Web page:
Zhangmin Abigail Chen ‘19, a College Scholar focusing on government and China Asia-Pacific studies, is pursuing her interests in international affairs and non-profit management as an intern at the Carter Center’s China Program this summer.
The Carter Center, founded in 1982 by President Jimmy Carter and First Lady Rosalynn Carter, is a nongovernmental organization commited to human rights and the alleviation of human suffering.
“It’s been a pleasure to work with an extremely driven group composed of more than 40 interns, and very approachable staffers who have extensive experience as development practitioners,” Chen said. “I think I have really grown professionally and personally during the internship.”
Chen is working on multiple research projects and events guided by the program’s core mission to build bridges and reduce misperceptions about U.S.- China relations today. Chen writes articles for the center’s U.S.-China Perception Monitor website, as well as policy briefs on Chinese economic engagement and peacekeeping initiatives in Africa. Chen has also assisted with visiting business delegations and is helping to organize the center’s Young Scholars’ Forum that is taking place in October.
“A typical day of my internship also consists of different educational events,” Chen said. “I’ve attended events such as archives tours, gender workshops and career panels featuring practitioners in the international development field.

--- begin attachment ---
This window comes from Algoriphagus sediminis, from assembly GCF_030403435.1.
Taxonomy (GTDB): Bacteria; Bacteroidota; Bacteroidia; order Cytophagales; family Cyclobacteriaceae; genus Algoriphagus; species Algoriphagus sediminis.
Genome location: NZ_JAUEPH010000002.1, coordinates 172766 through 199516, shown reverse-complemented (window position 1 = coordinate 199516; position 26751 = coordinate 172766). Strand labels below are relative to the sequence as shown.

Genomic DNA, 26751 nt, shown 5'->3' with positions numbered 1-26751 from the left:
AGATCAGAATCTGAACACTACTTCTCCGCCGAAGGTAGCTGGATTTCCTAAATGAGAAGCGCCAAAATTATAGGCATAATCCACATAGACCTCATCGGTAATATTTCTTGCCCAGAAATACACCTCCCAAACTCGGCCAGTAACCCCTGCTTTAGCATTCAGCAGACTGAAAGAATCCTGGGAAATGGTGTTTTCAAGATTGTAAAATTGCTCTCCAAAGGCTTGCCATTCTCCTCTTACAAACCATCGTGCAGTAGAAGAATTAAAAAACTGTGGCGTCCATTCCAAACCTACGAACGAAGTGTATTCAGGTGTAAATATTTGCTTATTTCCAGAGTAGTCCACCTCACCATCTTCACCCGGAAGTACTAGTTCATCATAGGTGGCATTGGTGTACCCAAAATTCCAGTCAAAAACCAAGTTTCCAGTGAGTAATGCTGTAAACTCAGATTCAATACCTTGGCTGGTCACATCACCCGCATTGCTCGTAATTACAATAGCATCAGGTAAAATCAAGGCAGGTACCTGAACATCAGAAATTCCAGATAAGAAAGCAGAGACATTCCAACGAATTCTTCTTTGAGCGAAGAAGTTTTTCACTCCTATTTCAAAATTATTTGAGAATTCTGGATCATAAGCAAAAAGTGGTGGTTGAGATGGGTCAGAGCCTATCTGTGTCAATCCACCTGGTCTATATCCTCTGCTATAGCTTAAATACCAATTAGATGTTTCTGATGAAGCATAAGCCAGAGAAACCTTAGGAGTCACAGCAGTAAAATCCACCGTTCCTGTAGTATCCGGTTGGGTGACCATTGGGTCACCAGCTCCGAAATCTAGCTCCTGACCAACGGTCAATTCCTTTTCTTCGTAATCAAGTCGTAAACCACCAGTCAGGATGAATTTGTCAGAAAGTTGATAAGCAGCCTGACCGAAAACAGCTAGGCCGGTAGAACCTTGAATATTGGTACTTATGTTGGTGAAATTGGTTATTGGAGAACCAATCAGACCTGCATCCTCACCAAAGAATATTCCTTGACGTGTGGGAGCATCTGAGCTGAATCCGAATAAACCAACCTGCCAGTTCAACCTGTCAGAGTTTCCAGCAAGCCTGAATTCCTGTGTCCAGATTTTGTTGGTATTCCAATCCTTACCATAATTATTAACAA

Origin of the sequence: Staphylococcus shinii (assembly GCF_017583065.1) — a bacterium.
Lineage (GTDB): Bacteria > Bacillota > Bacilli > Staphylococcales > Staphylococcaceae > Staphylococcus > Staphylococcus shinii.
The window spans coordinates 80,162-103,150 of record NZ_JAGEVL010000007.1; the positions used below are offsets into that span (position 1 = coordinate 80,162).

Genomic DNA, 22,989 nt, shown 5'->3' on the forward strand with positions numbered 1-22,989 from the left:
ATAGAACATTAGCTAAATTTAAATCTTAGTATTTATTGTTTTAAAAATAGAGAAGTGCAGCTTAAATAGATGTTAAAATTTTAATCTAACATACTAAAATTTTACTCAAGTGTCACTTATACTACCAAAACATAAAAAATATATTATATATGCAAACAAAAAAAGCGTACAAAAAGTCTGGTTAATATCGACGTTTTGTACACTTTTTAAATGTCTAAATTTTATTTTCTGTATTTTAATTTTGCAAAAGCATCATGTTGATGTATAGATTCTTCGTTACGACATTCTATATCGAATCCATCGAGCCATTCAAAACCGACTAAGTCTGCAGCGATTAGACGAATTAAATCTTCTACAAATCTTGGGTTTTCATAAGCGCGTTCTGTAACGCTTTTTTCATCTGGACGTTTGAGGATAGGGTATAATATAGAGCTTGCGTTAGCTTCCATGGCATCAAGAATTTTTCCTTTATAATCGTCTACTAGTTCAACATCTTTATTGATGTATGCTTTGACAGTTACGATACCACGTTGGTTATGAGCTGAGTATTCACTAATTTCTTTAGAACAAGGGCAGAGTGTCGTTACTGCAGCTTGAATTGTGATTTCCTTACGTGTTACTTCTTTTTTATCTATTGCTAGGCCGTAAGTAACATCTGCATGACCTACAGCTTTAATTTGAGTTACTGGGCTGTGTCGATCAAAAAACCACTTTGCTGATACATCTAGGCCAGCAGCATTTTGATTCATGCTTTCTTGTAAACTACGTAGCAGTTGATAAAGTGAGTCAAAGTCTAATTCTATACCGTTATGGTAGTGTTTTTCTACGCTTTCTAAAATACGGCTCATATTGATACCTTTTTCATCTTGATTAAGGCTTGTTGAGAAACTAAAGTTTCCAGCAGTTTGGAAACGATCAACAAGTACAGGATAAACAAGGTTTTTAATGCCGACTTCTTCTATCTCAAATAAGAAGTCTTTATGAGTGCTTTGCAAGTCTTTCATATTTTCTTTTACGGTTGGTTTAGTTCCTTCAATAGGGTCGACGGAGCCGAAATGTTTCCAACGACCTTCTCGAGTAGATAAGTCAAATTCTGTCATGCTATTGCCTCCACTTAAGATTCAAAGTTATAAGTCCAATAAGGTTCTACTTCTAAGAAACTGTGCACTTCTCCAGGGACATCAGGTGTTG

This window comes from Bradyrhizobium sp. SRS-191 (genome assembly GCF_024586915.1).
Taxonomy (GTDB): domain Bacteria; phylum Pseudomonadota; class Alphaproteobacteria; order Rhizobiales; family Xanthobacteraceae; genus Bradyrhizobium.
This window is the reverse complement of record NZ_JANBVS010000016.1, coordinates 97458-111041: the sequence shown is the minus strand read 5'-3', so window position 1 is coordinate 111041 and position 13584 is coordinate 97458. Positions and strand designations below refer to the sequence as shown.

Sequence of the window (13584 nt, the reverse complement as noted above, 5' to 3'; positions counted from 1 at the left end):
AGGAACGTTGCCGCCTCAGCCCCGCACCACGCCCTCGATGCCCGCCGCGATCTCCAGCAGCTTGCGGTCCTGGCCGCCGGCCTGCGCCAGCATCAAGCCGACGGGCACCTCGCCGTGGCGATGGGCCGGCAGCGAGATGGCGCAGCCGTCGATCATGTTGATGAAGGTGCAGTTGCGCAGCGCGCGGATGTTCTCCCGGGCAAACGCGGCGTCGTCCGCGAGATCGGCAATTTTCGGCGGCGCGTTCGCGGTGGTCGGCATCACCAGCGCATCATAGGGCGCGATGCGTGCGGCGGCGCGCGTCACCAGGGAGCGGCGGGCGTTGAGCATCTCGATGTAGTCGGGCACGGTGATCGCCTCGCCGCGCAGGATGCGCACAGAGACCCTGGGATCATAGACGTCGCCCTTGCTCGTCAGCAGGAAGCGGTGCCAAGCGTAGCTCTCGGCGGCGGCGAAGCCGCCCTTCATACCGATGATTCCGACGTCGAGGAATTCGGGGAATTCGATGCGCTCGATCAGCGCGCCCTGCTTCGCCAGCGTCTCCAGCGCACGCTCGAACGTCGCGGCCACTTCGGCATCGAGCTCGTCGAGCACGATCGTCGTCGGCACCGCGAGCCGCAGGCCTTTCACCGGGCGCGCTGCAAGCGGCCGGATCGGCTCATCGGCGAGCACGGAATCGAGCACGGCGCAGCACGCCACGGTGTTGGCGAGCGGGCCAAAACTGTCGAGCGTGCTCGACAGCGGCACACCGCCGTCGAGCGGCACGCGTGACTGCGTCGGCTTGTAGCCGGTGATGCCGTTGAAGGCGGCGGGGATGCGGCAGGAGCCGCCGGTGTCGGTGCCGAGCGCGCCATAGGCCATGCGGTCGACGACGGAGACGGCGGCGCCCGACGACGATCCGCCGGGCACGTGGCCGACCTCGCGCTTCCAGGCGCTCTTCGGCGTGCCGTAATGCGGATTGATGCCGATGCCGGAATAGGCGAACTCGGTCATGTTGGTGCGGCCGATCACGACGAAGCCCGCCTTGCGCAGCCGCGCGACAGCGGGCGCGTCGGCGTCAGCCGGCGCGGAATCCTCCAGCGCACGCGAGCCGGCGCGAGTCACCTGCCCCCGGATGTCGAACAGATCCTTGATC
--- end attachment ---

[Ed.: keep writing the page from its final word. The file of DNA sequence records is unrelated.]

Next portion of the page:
Chen said her courses in China and Asian-Pacific studies prepared her for her internship.
“The courses I’ve taken have given me a nuanced understanding of complex realities in U.S.- China interactions,” Chen said. “The courses on Chinese and Cambodian politics that I took with Professor Andrew Mertha especially taught me how to approach Chinese foreign policy-making from historical and bureaucratic perspectives.”
Chen said her involvement with service learning programs, the Cornell International Affairs Society and AIESEC Cornell (an organization that promotes international understanding and global citizenship among college students) have also greatly enhanced her passion in international development.
“I got to have lunch with former President Jimmy Carter,” Chen said (see photo at right of the group with President Carter). “It was a rewarding experience to listen to his China stories at his boyhood home.”